Personal reasons, such as caring for family members, being gainfully employed, and caring for young children with unique health problems are not extraordinary reasons. United States v. Green, 250 F.Supp.2d 1145, 1149 (E.D. Mo. 2003). “Congress did not intend release upon a simple accumulation of numerous common circumstances that alone would not constitute an exceptional reason.” Id. “The Court recognizes the admittedly serious burden upon Defendant and his family now and in the future; however, these personal hardships in no way are unusual for a defendant facing incarceration. Rather, the circumstances Defendant assigns at this time demonstrate nothing more than the all too common effects of criminal behavior.” Id. at 1151. See also United States v. Schmitt, 515 F. App’x 646, 647 (8th Cir. 2013) (“none of the reasons relied upon by the district court [drug conspiracy participation to satisfy one’s own addiction, cooperation with the court, helping elderly parents, no risk to community] in determining that Schmitt should not be detained, either individually or in combination, are ‘exceptional’ within the meaning of 18 U.S.C. § 3145(c), because they are not ‘clearly out of the ordinary, uncommon or rare, ’ the standard which we have consistently applied.”).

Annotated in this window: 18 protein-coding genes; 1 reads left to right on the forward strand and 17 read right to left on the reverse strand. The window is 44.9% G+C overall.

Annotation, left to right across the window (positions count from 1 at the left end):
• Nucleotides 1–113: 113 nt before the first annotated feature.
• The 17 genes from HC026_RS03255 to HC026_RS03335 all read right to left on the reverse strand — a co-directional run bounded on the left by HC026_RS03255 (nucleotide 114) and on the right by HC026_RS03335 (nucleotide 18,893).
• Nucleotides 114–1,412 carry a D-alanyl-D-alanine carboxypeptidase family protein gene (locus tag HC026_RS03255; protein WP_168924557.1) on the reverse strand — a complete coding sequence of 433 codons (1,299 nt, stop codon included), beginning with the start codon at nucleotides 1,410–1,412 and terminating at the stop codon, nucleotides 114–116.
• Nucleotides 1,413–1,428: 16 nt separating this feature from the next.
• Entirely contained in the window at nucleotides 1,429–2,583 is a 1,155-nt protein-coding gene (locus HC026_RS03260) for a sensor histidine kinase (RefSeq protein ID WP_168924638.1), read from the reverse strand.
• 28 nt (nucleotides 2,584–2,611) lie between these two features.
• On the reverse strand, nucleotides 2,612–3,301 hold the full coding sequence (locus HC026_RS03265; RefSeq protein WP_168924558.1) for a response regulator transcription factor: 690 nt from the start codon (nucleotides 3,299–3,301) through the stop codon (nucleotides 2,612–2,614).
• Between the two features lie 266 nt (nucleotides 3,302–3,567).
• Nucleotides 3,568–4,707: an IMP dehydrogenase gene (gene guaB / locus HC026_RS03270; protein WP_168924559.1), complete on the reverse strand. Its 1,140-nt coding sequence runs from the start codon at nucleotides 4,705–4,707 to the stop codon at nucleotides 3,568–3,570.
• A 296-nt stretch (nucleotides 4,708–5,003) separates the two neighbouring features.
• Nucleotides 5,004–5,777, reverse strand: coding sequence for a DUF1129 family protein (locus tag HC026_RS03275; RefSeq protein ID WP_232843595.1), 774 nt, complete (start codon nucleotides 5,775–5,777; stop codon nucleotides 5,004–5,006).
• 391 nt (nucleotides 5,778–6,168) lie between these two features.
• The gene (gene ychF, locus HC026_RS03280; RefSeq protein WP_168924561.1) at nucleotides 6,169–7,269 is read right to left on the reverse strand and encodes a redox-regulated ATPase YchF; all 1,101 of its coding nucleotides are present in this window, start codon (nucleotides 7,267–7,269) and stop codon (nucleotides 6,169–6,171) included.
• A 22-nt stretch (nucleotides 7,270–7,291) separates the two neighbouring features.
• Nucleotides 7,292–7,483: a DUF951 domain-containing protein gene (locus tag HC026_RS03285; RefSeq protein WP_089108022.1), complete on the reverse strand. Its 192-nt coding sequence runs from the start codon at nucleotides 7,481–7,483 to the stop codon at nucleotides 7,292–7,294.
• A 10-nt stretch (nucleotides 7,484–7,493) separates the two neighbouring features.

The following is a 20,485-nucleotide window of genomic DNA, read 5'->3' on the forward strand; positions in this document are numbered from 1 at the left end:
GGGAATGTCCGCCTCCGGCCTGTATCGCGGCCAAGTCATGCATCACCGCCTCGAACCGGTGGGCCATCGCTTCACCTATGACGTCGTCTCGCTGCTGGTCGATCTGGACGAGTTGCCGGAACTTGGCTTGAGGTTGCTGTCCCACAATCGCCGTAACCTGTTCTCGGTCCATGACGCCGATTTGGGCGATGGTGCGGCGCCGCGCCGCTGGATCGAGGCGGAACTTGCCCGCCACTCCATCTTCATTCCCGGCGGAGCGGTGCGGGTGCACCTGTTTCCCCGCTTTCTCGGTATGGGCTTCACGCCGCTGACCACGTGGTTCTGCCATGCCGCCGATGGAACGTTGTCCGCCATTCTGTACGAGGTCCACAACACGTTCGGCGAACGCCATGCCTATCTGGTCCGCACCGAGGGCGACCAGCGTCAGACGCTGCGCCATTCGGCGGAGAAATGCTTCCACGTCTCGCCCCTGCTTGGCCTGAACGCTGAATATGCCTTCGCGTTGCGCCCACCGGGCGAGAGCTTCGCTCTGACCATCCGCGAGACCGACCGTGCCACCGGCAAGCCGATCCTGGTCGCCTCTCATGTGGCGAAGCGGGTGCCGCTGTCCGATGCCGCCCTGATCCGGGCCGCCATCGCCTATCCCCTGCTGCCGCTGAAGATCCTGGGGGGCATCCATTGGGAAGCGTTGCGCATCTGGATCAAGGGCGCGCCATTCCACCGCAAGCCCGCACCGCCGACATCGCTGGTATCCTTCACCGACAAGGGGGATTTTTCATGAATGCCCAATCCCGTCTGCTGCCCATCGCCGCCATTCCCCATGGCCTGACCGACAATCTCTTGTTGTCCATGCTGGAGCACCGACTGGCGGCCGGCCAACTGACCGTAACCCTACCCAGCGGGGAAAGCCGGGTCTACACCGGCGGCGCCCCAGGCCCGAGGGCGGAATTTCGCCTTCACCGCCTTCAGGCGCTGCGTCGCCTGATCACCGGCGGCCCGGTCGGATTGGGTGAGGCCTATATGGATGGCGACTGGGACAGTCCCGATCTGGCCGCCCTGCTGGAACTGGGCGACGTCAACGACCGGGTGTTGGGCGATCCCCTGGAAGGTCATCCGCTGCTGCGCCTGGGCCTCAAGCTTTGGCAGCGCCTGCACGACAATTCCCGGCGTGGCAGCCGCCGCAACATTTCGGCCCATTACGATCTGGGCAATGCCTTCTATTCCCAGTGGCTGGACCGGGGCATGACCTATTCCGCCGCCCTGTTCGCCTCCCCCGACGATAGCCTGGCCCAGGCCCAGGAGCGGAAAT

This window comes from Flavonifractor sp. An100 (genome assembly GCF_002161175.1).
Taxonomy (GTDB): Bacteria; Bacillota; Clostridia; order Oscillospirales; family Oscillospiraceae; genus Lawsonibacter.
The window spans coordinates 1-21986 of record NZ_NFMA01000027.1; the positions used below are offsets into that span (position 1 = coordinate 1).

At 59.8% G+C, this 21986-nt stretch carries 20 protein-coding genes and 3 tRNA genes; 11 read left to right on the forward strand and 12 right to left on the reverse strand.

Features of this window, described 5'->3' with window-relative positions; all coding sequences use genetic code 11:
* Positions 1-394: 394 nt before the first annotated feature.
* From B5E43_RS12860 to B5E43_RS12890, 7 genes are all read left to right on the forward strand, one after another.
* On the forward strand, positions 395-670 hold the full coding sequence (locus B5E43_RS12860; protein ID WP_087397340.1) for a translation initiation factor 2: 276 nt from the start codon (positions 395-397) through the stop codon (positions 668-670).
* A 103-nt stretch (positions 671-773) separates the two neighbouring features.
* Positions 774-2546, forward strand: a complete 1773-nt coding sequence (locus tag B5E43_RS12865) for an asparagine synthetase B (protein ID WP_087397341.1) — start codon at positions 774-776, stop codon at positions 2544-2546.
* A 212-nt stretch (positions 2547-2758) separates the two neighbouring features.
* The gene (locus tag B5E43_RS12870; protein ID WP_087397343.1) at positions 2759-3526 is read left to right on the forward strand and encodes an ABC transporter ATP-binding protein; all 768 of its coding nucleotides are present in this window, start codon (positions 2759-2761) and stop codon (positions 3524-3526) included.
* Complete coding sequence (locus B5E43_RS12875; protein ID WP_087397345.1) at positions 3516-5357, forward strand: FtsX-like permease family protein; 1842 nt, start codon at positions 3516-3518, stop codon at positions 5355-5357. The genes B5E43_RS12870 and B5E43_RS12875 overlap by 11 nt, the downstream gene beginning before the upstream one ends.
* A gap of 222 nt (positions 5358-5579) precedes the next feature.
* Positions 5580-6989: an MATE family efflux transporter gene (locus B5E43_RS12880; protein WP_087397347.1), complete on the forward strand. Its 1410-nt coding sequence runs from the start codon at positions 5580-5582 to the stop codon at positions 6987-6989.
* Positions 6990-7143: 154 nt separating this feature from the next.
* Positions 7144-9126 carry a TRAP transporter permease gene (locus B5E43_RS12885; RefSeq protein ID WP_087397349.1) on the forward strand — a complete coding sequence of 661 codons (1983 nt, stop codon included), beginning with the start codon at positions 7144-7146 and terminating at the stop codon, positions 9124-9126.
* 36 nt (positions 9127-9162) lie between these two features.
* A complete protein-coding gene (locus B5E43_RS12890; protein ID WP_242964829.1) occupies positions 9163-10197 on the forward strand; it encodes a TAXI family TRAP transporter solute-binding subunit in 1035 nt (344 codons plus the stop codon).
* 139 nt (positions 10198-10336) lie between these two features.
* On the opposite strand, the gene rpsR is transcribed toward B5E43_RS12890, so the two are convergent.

The factors recognized as exceptional circumstances are limited. See United States v. Charger, 918 F.Supp. 301 (D.S.D. 1996) (reasons for a downward departure exist); United States v. Banta, 165 F.R.D. 102, 104 (D. Utah 1996) (the possibility exists the defendant may serve any imposed sentence before an appeal is resolved); United States v. Carretero, No. CR. 98-CR-418TJM, 1999 WL 1034508 at *8 (N.D.N.Y. Nov. 4, 1999) (active cooperation with the government in order to receive a sentence reduction under § 5K1.1 of the United States Sentencing Guidelines or Rule 35 of the Federal Rules of Criminal Procedure); United States v. Garcia, 340 F.3d 1013, 1022 (9th Cir. 2003) (detaining a seriously ill defendant pending appeal may be unduly harsh, even where the government may be able to provide adequate medical care); United States v. Kaquatosh, 252 F.Supp.2d 775, 779 (E.D. Wis. 2003) (“[D]efendant’s parent or spouse was seriously ill and may die prior to sentencing; or a defendant’s child was scheduled for surgery during this time; or where a defendant’s family was facing a particularly difficult financial situation that could be ameliorated if the defendant remained free and employed; or where a defendant’s employer had a special need for his services; or where the defendant was undergoing substance abuse or psychiatric treatment that would be unavailable if he were incarcerated.”); United States v. Mitchell, 358 F.Supp.2d 707, 708 (E.D. Wis. 2005) (“[D]efendant fully cooperated with the government and, according to the prosecutor, will receive a U.S.S.G. § 5K1.1 motion at sentencing.”).

The court finds Ms. Huggins’s personal circumstances do not constitute exceptional circumstances under § 3145(c).[2] The decision of the magistrate judge is affirmed and Ms. Huggins shall be detained in accordance with the mandatory requirements of § 3143. Based on the foregoing, it is

ORDERED that defendant’s motion (Docket 29) is denied.